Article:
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Hector Berlioz: Benvenuto Cellini [Salzburg Festspiele] Blu-ray Review

  • Aspect Ratio: 1.77:1
  • Video Codec: AVC/MPEG-4
  • Resolution: 1080i/60
  • Audio Codec: PCM 2.0, DTS-HD Master Audio 5.1
  • Subtitles: English, French, German, English, Spanish
  • Region: ABC (Region-Free)
  • Rating: Not Rated
  • Discs: 1
  • Studio: Naxos
  • Blu-ray Release Date: April 26, 2011
  • List Price: $45.98

[amazon-product region=”uk” tracking_id=”bluraydefinit-21″]B004P4I4SW[/amazon-product]

[amazon-product]B004P4I4SW[/amazon-product]

Purchase Benvenuto Cellini on Blu-ray at CD Universe

Shop for more Blu-ray titles at Amazon.com

Overall
[Rating:4/5]
The Performance
[Rating:4/5]
Video Quality
[Rating:4.5/5]
Audio Quality
[Rating:4.5/5]
Supplemental Materials
[Rating:0/5]

Click thumbnails for high-resolution 1920X1080p screen captures

(Screen captures are lightly compressed with lossy JPEG  thus are meant as a general representation of the content and do not fully reveal the capabilities of the Blu-ray format)

The Performance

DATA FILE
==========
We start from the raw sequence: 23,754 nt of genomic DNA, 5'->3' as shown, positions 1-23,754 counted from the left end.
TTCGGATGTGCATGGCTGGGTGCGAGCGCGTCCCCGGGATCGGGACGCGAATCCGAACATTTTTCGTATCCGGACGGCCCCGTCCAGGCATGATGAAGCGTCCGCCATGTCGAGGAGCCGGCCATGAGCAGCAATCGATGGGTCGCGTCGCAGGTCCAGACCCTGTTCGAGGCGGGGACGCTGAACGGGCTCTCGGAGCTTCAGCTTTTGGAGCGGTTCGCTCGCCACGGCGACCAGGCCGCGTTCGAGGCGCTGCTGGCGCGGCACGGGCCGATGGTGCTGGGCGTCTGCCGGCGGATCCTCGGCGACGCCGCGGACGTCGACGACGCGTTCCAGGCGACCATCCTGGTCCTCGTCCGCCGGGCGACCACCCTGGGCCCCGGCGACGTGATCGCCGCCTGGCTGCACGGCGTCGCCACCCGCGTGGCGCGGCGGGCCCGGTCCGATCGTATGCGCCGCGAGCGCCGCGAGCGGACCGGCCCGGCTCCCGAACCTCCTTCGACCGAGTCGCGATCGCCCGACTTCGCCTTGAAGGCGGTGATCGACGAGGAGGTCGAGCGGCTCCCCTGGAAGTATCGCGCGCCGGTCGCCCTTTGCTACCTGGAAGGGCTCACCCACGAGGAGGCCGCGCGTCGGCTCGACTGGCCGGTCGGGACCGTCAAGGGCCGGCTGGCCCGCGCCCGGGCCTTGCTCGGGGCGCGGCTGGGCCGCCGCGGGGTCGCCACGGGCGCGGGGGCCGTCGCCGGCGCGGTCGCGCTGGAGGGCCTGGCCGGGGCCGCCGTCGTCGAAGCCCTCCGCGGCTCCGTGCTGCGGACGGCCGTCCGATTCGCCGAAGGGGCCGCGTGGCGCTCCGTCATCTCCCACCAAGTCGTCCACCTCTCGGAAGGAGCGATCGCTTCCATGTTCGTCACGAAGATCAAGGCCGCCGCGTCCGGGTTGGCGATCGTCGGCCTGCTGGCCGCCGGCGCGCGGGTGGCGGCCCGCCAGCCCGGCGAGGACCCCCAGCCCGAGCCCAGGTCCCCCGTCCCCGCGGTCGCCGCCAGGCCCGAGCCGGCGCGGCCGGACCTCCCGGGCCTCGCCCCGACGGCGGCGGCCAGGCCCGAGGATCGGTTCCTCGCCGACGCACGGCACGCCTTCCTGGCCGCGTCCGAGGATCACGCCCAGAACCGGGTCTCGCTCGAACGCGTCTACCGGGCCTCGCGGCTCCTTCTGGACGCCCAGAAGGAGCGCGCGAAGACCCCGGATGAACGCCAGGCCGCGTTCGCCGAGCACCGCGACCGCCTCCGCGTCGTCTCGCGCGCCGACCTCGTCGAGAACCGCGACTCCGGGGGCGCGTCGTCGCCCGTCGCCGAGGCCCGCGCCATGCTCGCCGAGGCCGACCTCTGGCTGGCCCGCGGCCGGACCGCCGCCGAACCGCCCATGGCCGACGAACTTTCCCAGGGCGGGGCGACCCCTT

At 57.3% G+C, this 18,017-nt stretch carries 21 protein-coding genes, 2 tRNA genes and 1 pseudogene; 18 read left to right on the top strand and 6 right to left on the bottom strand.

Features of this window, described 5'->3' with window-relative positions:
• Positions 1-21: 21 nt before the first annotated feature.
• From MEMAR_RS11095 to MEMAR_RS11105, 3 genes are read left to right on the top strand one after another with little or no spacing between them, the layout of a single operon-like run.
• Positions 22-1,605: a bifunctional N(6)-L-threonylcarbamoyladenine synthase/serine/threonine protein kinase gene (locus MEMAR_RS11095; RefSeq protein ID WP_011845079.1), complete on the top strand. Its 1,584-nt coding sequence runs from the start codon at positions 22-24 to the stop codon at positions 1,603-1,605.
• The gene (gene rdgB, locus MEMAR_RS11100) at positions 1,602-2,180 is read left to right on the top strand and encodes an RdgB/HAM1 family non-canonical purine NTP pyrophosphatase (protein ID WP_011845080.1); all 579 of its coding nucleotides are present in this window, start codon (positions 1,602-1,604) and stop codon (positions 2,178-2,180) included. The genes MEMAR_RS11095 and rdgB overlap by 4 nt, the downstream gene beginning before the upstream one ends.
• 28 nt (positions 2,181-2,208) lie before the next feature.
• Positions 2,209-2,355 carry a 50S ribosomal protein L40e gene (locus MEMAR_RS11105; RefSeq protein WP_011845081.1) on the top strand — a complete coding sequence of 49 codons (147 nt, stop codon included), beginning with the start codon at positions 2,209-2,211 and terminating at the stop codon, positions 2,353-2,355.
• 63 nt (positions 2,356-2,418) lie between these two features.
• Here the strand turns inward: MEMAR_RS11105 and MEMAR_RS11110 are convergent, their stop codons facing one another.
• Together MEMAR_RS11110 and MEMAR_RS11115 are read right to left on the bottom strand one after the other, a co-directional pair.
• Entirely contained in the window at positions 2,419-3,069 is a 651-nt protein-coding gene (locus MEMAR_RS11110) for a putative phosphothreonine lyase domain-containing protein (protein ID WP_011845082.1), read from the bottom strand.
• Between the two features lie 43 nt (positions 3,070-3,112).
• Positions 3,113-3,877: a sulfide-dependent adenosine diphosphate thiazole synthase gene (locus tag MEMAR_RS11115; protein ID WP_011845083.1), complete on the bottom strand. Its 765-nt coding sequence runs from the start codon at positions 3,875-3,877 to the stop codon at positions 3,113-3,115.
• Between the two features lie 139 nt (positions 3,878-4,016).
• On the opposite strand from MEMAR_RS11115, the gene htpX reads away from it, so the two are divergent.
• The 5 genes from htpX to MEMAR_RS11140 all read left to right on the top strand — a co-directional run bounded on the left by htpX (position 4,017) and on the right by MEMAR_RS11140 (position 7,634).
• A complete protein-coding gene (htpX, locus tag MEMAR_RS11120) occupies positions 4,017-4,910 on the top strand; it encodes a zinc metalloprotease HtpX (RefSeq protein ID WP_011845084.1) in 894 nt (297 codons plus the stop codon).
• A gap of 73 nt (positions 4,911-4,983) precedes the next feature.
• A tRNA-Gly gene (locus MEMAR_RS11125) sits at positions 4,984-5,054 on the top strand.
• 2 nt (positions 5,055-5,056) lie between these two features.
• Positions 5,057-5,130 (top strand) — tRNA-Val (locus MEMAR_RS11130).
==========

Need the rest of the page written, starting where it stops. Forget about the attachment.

[Rating:4/5]

The mid-19th century saw the early major dramatic operas from the pens of Italian, Giuseppe Verdi, and  German, Richard Wagner. Their spiritual and artistic god-father, however, was Frenchman Hector Berlioz who composed one of the grandest operas of all time, Les Troyens, which runs more than five hours. Before Berlioz found his mature style, his first opera was a much lower profile and  largely comic piece, Benvenuto Cellini, taking its subject from the famed Renaissance Florentine goldsmith and sculptor. This opera features florid singing and ambitious orchestration, with echoes of the prevailing bel canto style and hints of Berlioz’s own grand operatic voice. Except for its overture, Benvenuto Cellini is rarely performed today which makes this 2007 Salzburg Festival video even more anticipated.